And hasn't that idea, that you have to pass it before you know what's in it, isn't that really the problem, as you look back on it? That the-- there was such a rush to get this done, no Republicans voting for it, and now there are unintended effects of this that were foreseen at the time that you couldn't know the impact of it. And now this is coming home to roost.Unintended, yet foreseen. Foreseen, and yet with unknown impact. As one might say: the known unknowns.
No. What I was saying there is we are House and the Senate. We get a bill. We go to conference or we ping-pong it, and then you see what the final product is.That is, the contents of the bill will change in the process of getting it through, but whatever it would be, it would be good:
However, I stand by what I said there. When people see what is in the bill, they will like it. And they will. And so, while there's a lot of hoop-di-doo and ado about what's happening now -- very appropriate. I'm not criticizing. I'm saying it took a great deal for us to pass this bill. I said if we go up to the gate and the gate is locked, we'll unlock the gate. If we can't do that, we'll climb the fence. If the fence is too high, we'll pole vault in. If we can't do that, we'll helicopter in, but we'll get it done.So when the people have finished with this hoop-di-doo and ado, they'll find they like what Pelosi got done.
But, again, this is never thought to be easy. And the fact is, it doesn't matter what we're saying here: What matters? What happens at the kitchen table of the American people. And how they will have more affordability, more accessibility, better quality care, prevention, wellness, a healthier nation honoring the vows of our founders of life, a healthier life. Liberty to pursue their happiness, not be chained by a policy.That last bit is a corruption of the words of the Declaration of Independence, the statement of belief that "all men are... are endowed by their Creator with certain unalienable Rights, that among these are Life, Liberty and the pursuit of Happiness." Look closely at how she flipped that idea about limited government into a basis for vastly expanded government.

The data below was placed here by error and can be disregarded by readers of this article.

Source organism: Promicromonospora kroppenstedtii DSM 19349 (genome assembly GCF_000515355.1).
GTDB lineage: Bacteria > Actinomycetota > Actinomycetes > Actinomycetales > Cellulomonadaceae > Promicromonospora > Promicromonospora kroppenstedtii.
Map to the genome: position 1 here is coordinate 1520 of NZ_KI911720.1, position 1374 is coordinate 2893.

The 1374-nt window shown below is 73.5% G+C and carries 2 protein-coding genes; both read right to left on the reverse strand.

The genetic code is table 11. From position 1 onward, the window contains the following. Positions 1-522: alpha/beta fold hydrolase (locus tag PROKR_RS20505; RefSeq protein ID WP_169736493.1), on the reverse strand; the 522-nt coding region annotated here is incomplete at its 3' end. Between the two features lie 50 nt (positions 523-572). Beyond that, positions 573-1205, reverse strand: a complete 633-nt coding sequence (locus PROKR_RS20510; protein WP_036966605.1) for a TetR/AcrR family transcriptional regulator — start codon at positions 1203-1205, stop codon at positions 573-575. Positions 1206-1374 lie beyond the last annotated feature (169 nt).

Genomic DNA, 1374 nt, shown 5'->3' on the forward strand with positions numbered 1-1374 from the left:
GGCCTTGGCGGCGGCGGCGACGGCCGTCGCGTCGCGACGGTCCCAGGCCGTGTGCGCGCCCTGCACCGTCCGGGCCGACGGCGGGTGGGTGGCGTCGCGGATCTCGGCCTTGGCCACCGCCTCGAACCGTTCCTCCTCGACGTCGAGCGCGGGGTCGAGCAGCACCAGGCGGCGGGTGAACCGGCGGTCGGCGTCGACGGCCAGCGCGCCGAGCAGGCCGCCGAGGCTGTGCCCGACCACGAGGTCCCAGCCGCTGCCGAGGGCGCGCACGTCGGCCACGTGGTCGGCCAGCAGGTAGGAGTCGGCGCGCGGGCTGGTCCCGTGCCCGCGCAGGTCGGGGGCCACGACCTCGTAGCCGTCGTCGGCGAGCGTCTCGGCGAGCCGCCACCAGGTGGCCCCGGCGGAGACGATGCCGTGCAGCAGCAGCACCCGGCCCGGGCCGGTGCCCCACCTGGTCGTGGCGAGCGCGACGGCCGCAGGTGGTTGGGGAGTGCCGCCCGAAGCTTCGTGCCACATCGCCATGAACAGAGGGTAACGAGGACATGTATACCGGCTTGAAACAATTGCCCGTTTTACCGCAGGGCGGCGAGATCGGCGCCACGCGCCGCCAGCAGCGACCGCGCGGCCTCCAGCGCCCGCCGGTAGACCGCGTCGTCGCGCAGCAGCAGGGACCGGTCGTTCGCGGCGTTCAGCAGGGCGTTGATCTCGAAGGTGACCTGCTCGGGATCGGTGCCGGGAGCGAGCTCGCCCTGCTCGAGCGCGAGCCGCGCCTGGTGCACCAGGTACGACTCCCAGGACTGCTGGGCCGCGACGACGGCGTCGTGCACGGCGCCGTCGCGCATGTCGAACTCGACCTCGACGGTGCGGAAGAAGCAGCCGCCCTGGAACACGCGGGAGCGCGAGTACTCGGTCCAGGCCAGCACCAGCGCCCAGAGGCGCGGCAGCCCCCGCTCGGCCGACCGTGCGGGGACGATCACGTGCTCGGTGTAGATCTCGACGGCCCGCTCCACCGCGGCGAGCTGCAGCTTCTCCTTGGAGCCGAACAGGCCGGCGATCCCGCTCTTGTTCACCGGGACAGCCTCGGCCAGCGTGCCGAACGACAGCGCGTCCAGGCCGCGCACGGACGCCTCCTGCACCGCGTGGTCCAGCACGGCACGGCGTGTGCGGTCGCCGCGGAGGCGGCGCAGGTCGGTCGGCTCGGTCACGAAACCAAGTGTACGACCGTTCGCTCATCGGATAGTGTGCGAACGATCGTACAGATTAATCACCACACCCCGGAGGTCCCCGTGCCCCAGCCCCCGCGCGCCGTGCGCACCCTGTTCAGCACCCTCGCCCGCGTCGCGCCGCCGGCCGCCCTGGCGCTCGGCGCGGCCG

This calls for a 2-part reading from George Orwell's "1984":
The heirs of the French, English and American revolutions had partly believed in their own phrases about the rights of man, freedom of speech, equality before the law, and the like, and had even allowed their conduct to be influenced by them to some extent. But by the fourth decade of the twentieth century all the main currents of political thought were authoritarian....
[T]he Party did not seek power for its own ends, but only for the good of the majority. That it sought power because men in the mass were frail cowardly creatures who could not endure liberty or face the truth, and must be ruled over and systematically deceived by others who were stronger than themselves. That the choice for mankind lay between freedom and happiness, and that, for the great bulk of mankind, happiness was better.